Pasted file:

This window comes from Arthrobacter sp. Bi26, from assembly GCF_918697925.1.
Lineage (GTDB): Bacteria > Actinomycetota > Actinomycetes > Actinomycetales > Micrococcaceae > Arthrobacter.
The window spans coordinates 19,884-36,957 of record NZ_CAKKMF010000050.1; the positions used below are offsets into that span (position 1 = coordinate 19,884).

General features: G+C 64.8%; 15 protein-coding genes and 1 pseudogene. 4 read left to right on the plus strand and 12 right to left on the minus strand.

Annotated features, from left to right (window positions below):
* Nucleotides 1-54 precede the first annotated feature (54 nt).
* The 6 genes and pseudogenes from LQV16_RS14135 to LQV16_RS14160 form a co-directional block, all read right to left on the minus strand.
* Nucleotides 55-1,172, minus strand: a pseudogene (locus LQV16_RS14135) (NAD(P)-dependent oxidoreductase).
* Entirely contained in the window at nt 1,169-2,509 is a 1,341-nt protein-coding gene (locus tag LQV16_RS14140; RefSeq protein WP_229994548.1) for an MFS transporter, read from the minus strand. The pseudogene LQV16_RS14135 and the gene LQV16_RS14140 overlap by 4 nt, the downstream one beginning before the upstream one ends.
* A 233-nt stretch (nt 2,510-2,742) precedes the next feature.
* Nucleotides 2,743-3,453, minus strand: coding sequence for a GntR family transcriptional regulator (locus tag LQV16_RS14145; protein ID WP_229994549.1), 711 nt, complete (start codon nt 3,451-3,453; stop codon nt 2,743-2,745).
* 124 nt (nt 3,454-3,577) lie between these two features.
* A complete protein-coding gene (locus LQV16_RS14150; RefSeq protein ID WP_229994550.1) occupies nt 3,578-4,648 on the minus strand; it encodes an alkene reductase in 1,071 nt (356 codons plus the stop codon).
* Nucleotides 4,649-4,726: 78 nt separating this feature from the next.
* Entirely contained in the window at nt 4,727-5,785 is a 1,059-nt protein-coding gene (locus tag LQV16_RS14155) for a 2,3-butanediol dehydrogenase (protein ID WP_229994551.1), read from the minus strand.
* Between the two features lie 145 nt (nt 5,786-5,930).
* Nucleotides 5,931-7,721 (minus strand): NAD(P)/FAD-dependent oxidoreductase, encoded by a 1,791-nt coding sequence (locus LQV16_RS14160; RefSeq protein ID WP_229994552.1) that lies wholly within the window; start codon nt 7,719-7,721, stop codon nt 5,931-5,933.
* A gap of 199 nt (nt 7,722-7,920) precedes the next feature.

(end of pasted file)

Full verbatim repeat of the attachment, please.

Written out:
This window comes from Arthrobacter sp. Bi26, from assembly GCF_918697925.1.
Lineage (GTDB): Bacteria > Actinomycetota > Actinomycetes > Actinomycetales > Micrococcaceae > Arthrobacter.
The window spans coordinates 19,884-36,957 of record NZ_CAKKMF010000050.1; the positions used below are offsets into that span (position 1 = coordinate 19,884).

General features: G+C 64.8%; 15 protein-coding genes and 1 pseudogene. 4 read left to right on the plus strand and 12 right to left on the minus strand.

Annotated features, from left to right (window positions below):
* Nucleotides 1-54 precede the first annotated feature (54 nt).
* The 6 genes and pseudogenes from LQV16_RS14135 to LQV16_RS14160 form a co-directional block, all read right to left on the minus strand.
* Nucleotides 55-1,172, minus strand: a pseudogene (locus LQV16_RS14135) (NAD(P)-dependent oxidoreductase).
* Entirely contained in the window at nt 1,169-2,509 is a 1,341-nt protein-coding gene (locus tag LQV16_RS14140; RefSeq protein WP_229994548.1) for an MFS transporter, read from the minus strand. The pseudogene LQV16_RS14135 and the gene LQV16_RS14140 overlap by 4 nt, the downstream one beginning before the upstream one ends.
* A 233-nt stretch (nt 2,510-2,742) precedes the next feature.
* Nucleotides 2,743-3,453, minus strand: coding sequence for a GntR family transcriptional regulator (locus tag LQV16_RS14145; protein ID WP_229994549.1), 711 nt, complete (start codon nt 3,451-3,453; stop codon nt 2,743-2,745).
* 124 nt (nt 3,454-3,577) lie between these two features.
* A complete protein-coding gene (locus LQV16_RS14150; RefSeq protein ID WP_229994550.1) occupies nt 3,578-4,648 on the minus strand; it encodes an alkene reductase in 1,071 nt (356 codons plus the stop codon).
* Nucleotides 4,649-4,726: 78 nt separating this feature from the next.
* Entirely contained in the window at nt 4,727-5,785 is a 1,059-nt protein-coding gene (locus tag LQV16_RS14155) for a 2,3-butanediol dehydrogenase (protein ID WP_229994551.1), read from the minus strand.
* Between the two features lie 145 nt (nt 5,786-5,930).
* Nucleotides 5,931-7,721 (minus strand): NAD(P)/FAD-dependent oxidoreductase, encoded by a 1,791-nt coding sequence (locus LQV16_RS14160; RefSeq protein ID WP_229994552.1) that lies wholly within the window; start codon nt 7,719-7,721, stop codon nt 5,931-5,933.
* A gap of 199 nt (nt 7,722-7,920) precedes the next feature.